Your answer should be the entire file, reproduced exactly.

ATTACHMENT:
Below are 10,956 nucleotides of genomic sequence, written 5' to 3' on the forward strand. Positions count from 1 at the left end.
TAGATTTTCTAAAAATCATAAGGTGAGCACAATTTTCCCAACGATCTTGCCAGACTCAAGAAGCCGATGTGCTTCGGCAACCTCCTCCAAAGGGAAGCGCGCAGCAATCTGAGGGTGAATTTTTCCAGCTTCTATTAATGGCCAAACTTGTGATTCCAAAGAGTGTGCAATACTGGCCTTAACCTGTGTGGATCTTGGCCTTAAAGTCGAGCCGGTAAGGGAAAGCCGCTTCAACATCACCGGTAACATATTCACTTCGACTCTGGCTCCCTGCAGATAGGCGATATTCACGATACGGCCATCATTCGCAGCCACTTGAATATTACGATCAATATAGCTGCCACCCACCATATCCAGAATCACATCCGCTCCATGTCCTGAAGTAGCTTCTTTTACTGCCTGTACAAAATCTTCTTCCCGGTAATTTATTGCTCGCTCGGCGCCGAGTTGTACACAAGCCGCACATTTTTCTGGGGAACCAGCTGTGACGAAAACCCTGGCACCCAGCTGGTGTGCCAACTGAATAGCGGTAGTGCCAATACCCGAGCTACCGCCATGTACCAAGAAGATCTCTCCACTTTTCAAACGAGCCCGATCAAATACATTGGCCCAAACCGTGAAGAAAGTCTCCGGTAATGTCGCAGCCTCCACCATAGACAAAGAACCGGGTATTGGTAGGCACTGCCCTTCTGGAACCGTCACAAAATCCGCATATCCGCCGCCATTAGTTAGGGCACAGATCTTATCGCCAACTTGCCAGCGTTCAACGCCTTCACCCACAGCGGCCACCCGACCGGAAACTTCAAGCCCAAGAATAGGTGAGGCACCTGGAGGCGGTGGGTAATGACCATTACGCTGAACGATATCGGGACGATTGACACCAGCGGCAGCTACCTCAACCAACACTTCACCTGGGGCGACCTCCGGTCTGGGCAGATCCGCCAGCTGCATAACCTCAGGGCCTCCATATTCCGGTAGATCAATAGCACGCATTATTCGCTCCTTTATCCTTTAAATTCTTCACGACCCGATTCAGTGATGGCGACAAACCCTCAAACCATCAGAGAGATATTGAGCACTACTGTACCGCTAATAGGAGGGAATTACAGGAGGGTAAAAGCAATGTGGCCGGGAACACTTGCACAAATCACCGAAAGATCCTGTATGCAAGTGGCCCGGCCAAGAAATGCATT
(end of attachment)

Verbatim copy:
Below are 10,956 nucleotides of genomic sequence, written 5' to 3' on the forward strand. Positions count from 1 at the left end.
TAGATTTTCTAAAAATCATAAGGTGAGCACAATTTTCCCAACGATCTTGCCAGACTCAAGAAGCCGATGTGCTTCGGCAACCTCCTCCAAAGGGAAGCGCGCAGCAATCTGAGGGTGAATTTTTCCAGCTTCTATTAATGGCCAAACTTGTGATTCCAAAGAGTGTGCAATACTGGCCTTAACCTGTGTGGATCTTGGCCTTAAAGTCGAGCCGGTAAGGGAAAGCCGCTTCAACATCACCGGTAACATATTCACTTCGACTCTGGCTCCCTGCAGATAGGCGATATTCACGATACGGCCATCATTCGCAGCCACTTGAATATTACGATCAATATAGCTGCCACCCACCATATCCAGAATCACATCCGCTCCATGTCCTGAAGTAGCTTCTTTTACTGCCTGTACAAAATCTTCTTCCCGGTAATTTATTGCTCGCTCGGCGCCGAGTTGTACACAAGCCGCACATTTTTCTGGGGAACCAGCTGTGACGAAAACCCTGGCACCCAGCTGGTGTGCCAACTGAATAGCGGTAGTGCCAATACCCGAGCTACCGCCATGTACCAAGAAGATCTCTCCACTTTTCAAACGAGCCCGATCAAATACATTGGCCCAAACCGTGAAGAAAGTCTCCGGTAATGTCGCAGCCTCCACCATAGACAAAGAACCGGGTATTGGTAGGCACTGCCCTTCTGGAACCGTCACAAAATCCGCATATCCGCCGCCATTAGTTAGGGCACAGATCTTATCGCCAACTTGCCAGCGTTCAACGCCTTCACCCACAGCGGCCACCCGACCGGAAACTTCAAGCCCAAGAATAGGTGAGGCACCTGGAGGCGGTGGGTAATGACCATTACGCTGAACGATATCGGGACGATTGACACCAGCGGCAGCTACCTCAACCAACACTTCACCTGGGGCGACCTCCGGTCTGGGCAGATCCGCCAGCTGCATAACCTCAGGGCCTCCATATTCCGGTAGATCAATAGCACGCATTATTCGCTCCTTTATCCTTTAAATTCTTCACGACCCGATTCAGTGATGGCGACAAACCCTCAAACCATCAGAGAGATATTGAGCACTACTGTACCGCTAATAGGAGGGAATTACAGGAGGGTAAAAGCAATGTGGCCGGGAACACTTGCACAAATCACCGAAAGATCCTGTATGCAAGTGGCCCGGCCAAGAAATGCATT